A couple of years ago, I showed up at the inaugural Ancestral Health Symposium at UCLA exhausted and grouchy. After just coming off a week of graveyard shifts, driving 300 miles to Los Angeles, and staying up late eating various animal parts with new friends, I was a mess. I was slumped over in a folding chair, staring into my iPhone, when a woman came up to introduce herself. I stayed planted in my seat, and mumbled something back before she left.
Henry, who was a few feet away, walked over to chide me. “Whoa. I know you’re tired, but you know that you were incredibly rude to that person, right?” (He actually used a stronger adjective than “rude,” but this is a family-friendly blog, so I paraphrased.)
He was right. I felt awful, and my stomach knotted up. I bolted from my seat and scanned the room, desperate to find the person I’d just blown off so I could apologize. But I failed. For months afterwards, every time I met someone new, I reminded myself to not act like a complete…rude person.
Flash-forward one year. Henry and I headed down to the first PaleoFX conference in Austin, and decided to stay in a house with a number of other Paleo blogging friends, including Diane Sanfilippo, George Bryant, Bill Staley and Hayley Mason, Liz Wolfe, and others. Diane’s roommate at the house was Diana Rodgers.
Diana and I hit it off right away. While the rest of the house headed out for a morning CrossFit beat-down, Diana and I went on a leisurely stroll around the neighborhood and chatted. As moms of two young kids, we bonded over stories and jokes, and it became immediately evident that we both share an acerbic, sharp-edged sense of humor. When Diana learned that I’d be attending AHS in Boston, she invited our entire clan to stay with her on her family’s farm in Carlisle. I accepted on the spot.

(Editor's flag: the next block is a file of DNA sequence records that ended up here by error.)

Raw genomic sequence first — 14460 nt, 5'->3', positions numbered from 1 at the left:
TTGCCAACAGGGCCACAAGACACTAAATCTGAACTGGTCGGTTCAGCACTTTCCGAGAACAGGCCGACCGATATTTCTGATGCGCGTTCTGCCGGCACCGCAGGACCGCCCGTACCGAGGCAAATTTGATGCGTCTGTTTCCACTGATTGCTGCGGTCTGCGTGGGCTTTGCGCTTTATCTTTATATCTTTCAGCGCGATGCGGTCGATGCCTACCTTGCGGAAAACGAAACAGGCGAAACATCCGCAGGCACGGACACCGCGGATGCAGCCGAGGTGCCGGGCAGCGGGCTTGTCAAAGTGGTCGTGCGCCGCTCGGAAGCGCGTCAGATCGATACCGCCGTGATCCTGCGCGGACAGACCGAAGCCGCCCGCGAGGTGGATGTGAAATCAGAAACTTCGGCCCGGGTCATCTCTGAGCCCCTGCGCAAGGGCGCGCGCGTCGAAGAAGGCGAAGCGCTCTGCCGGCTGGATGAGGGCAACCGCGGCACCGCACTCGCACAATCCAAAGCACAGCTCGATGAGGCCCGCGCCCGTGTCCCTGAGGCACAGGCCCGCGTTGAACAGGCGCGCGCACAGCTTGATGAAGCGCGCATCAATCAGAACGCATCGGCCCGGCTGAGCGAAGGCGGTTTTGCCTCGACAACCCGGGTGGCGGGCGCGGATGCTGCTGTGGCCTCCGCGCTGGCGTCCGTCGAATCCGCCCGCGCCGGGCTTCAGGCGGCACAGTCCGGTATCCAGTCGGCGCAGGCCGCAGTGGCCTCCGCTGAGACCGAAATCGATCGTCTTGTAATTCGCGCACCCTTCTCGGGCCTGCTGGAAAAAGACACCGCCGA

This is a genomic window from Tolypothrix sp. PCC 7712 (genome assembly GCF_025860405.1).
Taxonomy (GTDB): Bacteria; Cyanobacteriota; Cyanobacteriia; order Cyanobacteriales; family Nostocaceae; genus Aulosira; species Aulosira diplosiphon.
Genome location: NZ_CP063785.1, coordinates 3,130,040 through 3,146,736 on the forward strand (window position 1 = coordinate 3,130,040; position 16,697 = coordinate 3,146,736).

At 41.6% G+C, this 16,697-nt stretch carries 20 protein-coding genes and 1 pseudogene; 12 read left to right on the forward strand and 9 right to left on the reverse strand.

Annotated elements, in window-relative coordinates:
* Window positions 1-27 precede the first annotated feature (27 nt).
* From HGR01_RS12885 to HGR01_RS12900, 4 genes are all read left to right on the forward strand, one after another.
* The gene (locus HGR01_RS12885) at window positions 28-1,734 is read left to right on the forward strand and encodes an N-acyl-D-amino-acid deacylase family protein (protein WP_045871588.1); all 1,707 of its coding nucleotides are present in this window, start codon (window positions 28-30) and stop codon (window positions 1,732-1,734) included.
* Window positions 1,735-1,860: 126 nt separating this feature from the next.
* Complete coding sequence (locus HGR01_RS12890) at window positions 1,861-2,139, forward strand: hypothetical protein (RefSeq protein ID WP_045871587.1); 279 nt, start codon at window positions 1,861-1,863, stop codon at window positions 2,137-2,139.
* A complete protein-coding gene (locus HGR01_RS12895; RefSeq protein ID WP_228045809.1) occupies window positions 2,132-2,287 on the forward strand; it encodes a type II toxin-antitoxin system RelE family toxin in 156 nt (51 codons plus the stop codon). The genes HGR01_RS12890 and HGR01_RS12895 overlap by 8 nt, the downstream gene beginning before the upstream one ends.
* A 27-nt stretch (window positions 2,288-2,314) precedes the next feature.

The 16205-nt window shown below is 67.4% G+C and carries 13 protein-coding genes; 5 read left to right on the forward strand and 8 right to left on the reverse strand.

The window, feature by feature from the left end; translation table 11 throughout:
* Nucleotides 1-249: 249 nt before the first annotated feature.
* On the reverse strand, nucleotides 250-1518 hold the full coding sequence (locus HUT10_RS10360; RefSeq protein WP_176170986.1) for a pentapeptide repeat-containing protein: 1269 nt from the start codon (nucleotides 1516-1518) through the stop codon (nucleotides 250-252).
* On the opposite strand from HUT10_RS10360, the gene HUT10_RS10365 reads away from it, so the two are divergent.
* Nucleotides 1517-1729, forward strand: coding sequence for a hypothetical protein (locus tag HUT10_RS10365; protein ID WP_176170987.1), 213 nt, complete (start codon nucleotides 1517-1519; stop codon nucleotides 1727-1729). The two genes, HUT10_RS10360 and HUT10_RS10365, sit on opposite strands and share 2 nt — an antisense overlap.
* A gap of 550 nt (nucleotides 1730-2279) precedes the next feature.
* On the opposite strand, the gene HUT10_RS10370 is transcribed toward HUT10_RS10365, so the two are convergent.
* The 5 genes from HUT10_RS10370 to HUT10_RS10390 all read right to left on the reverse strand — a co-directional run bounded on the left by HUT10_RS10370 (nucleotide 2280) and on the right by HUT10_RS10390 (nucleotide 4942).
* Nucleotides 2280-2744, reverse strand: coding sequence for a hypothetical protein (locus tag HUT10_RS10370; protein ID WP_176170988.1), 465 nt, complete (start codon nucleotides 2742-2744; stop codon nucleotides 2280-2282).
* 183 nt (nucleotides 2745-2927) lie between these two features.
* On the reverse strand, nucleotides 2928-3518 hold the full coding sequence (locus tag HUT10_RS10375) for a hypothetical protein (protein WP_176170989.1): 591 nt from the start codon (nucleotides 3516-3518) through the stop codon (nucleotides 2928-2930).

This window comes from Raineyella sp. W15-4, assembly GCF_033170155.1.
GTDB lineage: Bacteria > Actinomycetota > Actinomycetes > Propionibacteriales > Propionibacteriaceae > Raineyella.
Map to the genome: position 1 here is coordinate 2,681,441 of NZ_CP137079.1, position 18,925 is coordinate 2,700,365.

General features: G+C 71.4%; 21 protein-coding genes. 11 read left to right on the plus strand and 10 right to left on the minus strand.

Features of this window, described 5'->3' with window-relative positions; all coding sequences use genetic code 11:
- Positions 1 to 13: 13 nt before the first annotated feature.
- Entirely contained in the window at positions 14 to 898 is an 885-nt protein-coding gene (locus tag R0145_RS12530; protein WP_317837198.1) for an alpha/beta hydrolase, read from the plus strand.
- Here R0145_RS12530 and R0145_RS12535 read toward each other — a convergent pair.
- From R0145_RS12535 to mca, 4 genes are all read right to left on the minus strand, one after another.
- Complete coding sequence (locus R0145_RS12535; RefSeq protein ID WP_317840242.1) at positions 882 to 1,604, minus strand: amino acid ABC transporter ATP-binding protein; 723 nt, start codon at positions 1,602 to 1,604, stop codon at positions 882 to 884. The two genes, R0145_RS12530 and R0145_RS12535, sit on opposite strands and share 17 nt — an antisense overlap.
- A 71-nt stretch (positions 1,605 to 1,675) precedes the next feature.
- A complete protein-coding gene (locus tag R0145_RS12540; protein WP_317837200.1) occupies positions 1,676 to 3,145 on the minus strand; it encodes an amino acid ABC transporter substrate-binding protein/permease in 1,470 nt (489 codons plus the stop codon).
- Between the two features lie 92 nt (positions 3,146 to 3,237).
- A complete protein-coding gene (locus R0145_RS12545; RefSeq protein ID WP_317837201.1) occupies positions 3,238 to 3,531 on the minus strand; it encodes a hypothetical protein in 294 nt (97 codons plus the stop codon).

But it wasn’t until that evening that it suddenly hit me like a ton of bricks: Diana was the person I’d rudely blown off at AHS.
"IT’S YOU!" I exclaimed. Diana smiled and nodded.
It’s a testament to Diana that she was willing to stay in a house with me despite the way I’d acted. And Diana didn’t just tolerate me; she was warm and generous, and quickly became a close friend. Since then, we’ve stayed with her family in Massachusetts, playing on the farm, hanging out at the beach, chowing on good grub, and generally having a rollicking good time. (I’m pretty sure Diana even forgave me for almost burning down her house.) We shared a house in Texas again this year, and I’m excited that we’re going to hang out twice more this month in two different states.
Best of all: our kids love her kids.
That said, even if I knew nothing at all about Diana, I can honestly tell you that I absolutely adore her new cookbook, Paleo Lunches and Breakfasts on the Go.
When transitioning to a Paleo lifestyle, a lot of people are stymied by the perceived lack of breakfast and lunch options. “What am I supposed to eat if I can’t have cereal or waffles or sandwiches?” My standard response has been “EAT DINNER FOR BREAKFAST” or something along those lines, but Diana’s gone the extra mile. The pages of her book are jam-packed with all sorts of quick, flavorful, Paleo-friendly meals—and not just for finicky children, but for adults with more grown-up palates, too.